Calculus: Early Transcendentals 8th Edition

Published by Cengage Learning
ISBN 10: 1285741552
ISBN 13: 978-1-28574-155-0

Chapter 2 - Review - Exercises: 6

Answer

$$\lim\limits_{x\to1^+}\frac{x^2-9}{x^2+2x-3}=-\infty$$

Work Step by Step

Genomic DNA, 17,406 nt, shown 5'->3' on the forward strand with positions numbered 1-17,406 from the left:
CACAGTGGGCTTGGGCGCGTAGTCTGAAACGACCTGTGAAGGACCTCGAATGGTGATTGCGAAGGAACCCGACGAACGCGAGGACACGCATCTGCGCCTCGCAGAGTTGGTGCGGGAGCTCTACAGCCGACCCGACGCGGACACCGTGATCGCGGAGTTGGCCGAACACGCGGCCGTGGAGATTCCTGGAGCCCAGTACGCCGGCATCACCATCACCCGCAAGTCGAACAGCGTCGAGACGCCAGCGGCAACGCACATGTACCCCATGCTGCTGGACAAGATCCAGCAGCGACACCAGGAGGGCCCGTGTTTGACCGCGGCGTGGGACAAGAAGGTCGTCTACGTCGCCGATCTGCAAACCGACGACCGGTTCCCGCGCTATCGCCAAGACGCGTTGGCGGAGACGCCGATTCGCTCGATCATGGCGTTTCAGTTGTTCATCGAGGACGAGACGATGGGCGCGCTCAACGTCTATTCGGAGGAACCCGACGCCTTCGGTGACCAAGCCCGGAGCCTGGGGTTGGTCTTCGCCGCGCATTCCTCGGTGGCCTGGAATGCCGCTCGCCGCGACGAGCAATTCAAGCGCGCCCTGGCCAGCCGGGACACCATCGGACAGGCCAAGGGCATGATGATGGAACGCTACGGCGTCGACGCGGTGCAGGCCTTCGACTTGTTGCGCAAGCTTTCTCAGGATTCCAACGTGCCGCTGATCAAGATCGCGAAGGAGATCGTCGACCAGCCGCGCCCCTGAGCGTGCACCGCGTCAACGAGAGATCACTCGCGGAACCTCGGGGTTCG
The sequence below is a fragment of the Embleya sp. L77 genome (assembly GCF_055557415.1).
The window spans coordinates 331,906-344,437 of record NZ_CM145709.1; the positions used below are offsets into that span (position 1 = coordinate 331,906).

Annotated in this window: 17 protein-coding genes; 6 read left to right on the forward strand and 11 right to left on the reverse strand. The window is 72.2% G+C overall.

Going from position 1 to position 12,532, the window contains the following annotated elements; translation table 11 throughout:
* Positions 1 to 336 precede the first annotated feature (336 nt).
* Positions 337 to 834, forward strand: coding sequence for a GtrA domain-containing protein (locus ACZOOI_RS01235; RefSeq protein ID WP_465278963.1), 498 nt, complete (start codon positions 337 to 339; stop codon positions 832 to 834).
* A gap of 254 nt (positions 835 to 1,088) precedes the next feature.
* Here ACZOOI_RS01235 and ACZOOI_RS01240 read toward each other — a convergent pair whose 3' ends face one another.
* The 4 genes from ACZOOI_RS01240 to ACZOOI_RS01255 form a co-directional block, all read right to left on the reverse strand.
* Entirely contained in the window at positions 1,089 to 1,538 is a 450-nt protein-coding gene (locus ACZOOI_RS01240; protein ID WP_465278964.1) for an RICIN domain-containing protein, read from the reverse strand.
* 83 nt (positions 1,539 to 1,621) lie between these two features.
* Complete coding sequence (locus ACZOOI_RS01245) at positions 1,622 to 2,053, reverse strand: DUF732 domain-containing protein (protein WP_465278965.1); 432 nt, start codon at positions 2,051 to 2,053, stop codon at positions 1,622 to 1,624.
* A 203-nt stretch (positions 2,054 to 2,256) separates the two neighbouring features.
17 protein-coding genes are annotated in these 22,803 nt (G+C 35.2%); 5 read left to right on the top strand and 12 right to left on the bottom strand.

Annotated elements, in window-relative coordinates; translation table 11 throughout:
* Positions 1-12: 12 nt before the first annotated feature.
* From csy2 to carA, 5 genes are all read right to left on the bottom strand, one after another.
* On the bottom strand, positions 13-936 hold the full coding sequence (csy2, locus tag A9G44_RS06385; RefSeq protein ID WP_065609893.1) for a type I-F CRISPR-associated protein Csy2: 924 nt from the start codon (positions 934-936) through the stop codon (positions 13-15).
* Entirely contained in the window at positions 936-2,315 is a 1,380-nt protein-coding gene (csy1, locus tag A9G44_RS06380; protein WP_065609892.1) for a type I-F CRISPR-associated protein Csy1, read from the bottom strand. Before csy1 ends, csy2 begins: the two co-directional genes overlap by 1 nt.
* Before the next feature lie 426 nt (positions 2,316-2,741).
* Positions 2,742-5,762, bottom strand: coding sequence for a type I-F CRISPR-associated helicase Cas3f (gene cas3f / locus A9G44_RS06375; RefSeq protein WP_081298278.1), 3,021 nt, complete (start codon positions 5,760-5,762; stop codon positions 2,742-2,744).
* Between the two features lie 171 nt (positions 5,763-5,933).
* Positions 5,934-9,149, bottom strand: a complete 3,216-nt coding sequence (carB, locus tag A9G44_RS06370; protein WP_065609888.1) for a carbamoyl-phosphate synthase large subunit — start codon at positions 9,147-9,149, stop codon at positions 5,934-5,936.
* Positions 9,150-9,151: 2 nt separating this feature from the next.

$$A=\lim\limits_{x\to1^+}\frac{x^2-9}{x^2+2x-3}$$ - Consider the numerator: $x^2-9=(x-3)(x+3)$ - Consider the denominator: $x^2+2x-3=(x-1)(x+3)$ Therefore, $$A=\lim\limits_{x\to1^+}\frac{(x-3)(x+3)}{(x-1)(x+3)}$$$$A=\lim\limits_{x\to1^+}\frac{x-3}{x-1}$$ As $x\to1^+$, $\frac{x-3}{x-1}$ approaches $\frac{1-3}{1-1}=\frac{-2}{0}=-\infty$ So, $$\lim\limits_{x\to1^+}\frac{x^2-9}{x^2+2x-3}=-\infty$$
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